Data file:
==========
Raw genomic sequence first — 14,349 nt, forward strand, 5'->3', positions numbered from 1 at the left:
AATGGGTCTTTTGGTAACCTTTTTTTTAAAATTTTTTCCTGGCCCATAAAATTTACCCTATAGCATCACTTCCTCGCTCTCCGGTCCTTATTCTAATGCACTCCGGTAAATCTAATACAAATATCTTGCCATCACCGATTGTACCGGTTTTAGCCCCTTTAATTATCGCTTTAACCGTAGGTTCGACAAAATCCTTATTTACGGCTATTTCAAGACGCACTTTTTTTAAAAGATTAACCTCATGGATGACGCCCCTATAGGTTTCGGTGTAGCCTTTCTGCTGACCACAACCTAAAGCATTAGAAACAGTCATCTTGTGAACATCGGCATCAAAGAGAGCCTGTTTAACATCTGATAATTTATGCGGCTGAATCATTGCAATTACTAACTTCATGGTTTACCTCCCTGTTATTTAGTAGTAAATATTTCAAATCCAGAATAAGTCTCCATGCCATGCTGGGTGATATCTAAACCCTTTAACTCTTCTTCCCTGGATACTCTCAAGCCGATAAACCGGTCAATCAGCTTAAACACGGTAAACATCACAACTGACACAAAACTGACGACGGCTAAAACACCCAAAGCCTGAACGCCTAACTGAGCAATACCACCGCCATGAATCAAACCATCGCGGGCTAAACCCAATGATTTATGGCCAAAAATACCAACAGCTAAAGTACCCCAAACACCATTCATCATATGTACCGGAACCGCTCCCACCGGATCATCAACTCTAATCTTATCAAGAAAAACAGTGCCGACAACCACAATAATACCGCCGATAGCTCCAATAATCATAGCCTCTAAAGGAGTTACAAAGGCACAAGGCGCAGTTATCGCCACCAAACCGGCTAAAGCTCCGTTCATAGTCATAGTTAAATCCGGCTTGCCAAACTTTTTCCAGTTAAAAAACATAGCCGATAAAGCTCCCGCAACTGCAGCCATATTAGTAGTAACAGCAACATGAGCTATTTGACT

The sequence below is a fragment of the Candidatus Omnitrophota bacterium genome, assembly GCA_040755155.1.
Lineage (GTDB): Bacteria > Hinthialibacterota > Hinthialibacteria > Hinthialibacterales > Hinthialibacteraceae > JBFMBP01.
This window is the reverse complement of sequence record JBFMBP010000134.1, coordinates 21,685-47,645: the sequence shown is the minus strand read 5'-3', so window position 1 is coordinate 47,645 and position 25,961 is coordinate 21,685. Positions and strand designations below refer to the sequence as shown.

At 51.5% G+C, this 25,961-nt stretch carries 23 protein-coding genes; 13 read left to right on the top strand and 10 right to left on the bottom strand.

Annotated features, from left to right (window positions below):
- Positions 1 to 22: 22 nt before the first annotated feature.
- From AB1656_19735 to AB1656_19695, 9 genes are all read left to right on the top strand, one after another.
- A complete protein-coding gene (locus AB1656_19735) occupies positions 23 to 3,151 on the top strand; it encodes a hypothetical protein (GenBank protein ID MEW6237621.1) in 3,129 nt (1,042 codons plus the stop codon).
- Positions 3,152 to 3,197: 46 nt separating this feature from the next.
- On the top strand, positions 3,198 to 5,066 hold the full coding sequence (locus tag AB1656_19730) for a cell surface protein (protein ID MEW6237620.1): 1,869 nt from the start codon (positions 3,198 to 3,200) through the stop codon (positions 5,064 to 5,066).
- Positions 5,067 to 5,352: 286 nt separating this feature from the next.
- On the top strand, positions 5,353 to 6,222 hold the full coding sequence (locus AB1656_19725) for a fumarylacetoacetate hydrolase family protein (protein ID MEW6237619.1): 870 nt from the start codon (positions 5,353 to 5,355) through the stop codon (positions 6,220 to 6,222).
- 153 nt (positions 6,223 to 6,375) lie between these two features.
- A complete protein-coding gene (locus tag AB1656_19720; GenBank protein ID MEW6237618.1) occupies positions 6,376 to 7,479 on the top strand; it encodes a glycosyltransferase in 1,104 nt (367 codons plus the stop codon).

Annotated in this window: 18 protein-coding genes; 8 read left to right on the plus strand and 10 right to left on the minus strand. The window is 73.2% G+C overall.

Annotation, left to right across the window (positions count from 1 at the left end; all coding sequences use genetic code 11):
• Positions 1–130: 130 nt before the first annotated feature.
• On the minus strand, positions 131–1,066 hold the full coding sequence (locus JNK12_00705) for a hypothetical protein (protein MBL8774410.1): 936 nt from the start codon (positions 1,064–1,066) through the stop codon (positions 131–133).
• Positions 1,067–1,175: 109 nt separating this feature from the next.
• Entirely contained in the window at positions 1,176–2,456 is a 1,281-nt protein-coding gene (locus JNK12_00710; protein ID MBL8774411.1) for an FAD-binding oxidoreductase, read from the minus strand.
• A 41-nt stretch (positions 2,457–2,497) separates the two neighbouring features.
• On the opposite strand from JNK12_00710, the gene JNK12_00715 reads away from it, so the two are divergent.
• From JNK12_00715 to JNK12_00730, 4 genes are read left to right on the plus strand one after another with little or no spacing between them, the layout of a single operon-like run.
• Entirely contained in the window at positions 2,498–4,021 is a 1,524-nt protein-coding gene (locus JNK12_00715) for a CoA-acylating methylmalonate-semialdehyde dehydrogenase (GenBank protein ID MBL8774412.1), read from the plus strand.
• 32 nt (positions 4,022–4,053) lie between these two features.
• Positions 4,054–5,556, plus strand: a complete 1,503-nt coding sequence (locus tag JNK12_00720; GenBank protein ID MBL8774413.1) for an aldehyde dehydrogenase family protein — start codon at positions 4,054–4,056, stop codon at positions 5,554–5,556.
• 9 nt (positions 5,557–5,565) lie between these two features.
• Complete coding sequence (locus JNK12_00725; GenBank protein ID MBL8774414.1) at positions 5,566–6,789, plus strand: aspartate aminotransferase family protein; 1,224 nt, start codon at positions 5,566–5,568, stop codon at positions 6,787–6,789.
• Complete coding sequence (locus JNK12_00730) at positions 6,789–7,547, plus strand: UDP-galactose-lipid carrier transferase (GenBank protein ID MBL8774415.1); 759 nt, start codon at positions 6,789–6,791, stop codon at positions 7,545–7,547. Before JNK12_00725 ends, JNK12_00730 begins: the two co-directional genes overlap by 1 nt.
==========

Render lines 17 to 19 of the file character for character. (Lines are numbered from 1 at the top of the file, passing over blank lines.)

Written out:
Annotated in this window: 18 protein-coding genes; 8 read left to right on the plus strand and 10 right to left on the minus strand. The window is 73.2% G+C overall.

Annotation, left to right across the window (positions count from 1 at the left end; all coding sequences use genetic code 11):
• Positions 1–130: 130 nt before the first annotated feature.